Hemingway's story however is written with a sense of mystery. Of the many techniques a writer may use to create a short story, the ones that add to the reader's enjoyment most in these stories are: the key themes, characters and the moods in relation to the time line of the story. Joyce and Hemingway use these differently however they have both created enjoyable texts.  Both authors have created their stories in different ways, however there are some similarities. Joyce's 'An Encounter' is written in first person, from the point of view of the protagonist, creating a more personal effect for the reader.
Writers share the rituals of writing—or not is an article by Geoff Pevere detailing the various rituals shared—and not shared—by an assortment of writers, ranging from poets and novelists, to journalists and cartoonists. I found this article both interesting and entertaining, but, as a writer, also very easy to identify with. According to Pevere, “the [writing] process always involves certain rituals of delay” (1). This “navigation of perpetual inertia” is definitely something that resonates with me as a writer (Pevere 1). For me, starting is always the most challenging and lavishly avoided aspect of writing.
Digging Deep “The Big Two-Hearted River” by Earnest Hemingway is one of the greatest short stories in American Modernism. Hemingway creates a hidden division between the textual and idea level. The story textually does not share a thrilling plot. The use of a simple plot line creates the illusion that the story has a dull aspect. However, the further you dig into the story the more thrilling it becomes.
“In modern narrative, it is not so much what story is told, but the way it is told that captivates the reader.” This statement is true of Ernest Hemingway’s writing style used in his novels. An example of this is in his novel The Sun Also Rises. His unique writing style sparked reader’s interests from the beginning of his career in the 1920s. His simple and direct prose complemented by the use of short and factual sentences and his repetitive dialogue demanded that readers look beyond the surface. Hemingway termed this technique as the Iceberg Theory.
This is most noticeable in In Our Time and “Observations on the Style of Ernest Hemingway” by Harry Levin. Hemingway uses specific style and tone to communicate concealed messages; he uses practical and concrete symbolism to convey ideas that must be analyzed, and the Ice-berg method of belaboring messages that are hidden deep within the text. Ernest Hemingway has a skillset that is specific to his style and tone, which give the words of his stories meaning deeper than ever before. Harry Levin writes “Observations on the Style of Ernest Hemingway”, in which he says “Consider his [Hemingway’s] restricted choice of adjectives, and the heavy load of subjective implication carried by such uncertain monosyllables as ‘fine’ and ‘nice’.” (Levin 75). Levin is describing the way Hemingway uses his words to set a tone, instead of using words such as: beautiful, lovely, or stunning.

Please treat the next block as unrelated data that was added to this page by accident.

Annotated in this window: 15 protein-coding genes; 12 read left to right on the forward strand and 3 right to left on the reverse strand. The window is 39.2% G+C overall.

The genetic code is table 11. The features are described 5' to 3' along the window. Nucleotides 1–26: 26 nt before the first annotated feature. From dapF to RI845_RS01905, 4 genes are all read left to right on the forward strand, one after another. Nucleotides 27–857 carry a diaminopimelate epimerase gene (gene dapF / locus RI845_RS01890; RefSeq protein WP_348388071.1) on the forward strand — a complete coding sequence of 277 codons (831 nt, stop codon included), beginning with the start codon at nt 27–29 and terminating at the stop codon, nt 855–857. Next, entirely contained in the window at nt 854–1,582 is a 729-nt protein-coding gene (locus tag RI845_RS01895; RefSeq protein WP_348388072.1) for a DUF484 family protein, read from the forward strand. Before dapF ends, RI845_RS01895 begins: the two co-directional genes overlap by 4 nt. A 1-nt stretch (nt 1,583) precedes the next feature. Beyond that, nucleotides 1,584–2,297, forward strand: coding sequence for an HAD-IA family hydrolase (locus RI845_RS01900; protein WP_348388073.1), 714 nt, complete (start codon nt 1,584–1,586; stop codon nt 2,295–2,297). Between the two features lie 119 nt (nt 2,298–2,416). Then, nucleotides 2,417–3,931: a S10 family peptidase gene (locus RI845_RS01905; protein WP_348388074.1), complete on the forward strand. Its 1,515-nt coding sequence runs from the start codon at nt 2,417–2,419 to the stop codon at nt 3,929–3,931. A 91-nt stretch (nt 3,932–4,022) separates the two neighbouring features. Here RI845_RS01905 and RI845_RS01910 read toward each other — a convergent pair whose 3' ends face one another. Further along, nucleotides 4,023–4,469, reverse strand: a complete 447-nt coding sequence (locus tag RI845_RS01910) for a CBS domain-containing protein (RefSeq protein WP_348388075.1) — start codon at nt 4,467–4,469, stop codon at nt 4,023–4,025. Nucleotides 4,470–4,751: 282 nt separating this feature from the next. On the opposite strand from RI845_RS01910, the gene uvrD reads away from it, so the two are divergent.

His style of writing is like no other, he is very eloquent in the way he sets up his scenes, and the way his characters interact with one another. Even though Wolfe’s style is very eloquent, there are still holes in the story to where the reader has to really think about what is really happening and figure out where the story is going to go from that point. This short story has received much recognition, including the Nebula and Locus Awards for short stories. It is very drawn out and Wolfe seems to have mapped out each scene, character and theme in a very detailed manner. He is able to hurl the reader right into the story without taking forever to do it.
These strong sounds (b, g, r, z, t) make the text grandiose and noble, while describing the environment in an auditory manner. The sentences are very abrupt and simple, although they are very descriptive. The author often uses adjectives that are synonyms to describe things more vividly, for instance drenched and drunken and crash and clatter. The style is formal (although the sentences aren’t always that complex) and meant to entertain so therefore the imagery is dramatic and fairly metaphorical (like the blows from a thousand beating hammers and like a sword in the brain). There is no internal dialogue in the text, but the narrator still knows exactly how Wimsey
Magill’S Survey Of American Literature, Revised Edition (2006): 1-2. Literary Reference Center. Web. 18 Feb. 2013. 2) Summary: Charles May states in his article that Poe’s The Cask of Amontillado is a clear example of unity in short stories, and the reason for this is due to the use of irony; he mainly argues that even though the plot seems relatively simple, the irony filled story turns out to be decidedly complex.
It relaxes people and lifts moods. This poem expresses what it means to be drunk; it has a blissful mood, and a positive view on life. The author of this poem “Get Drunk” by Charles Baudelaire advises everyone to just get drunk. He says” always be drunken”. He is saying always be happy and carefree.
With this journalism came his signature journalistic style of writing to express feeling and emotions, such as in one of his well known short stories "Indian Camp". In many of his stories, as found in "Soldier's Home", this style may seem unimaginative and plain, but in reality it conveys true, genuine emotions. Ernest Heimingway provides realistic emotions through imagery, symbolism, and characterization in the stories "Indian Camp" and "Soldier's Home". In the short story "Indian Camp", Ernest Hemingway presents realistic emotions through imagery, symbolism, and characterization. First, Hemingway shows realistic emotions through imagery.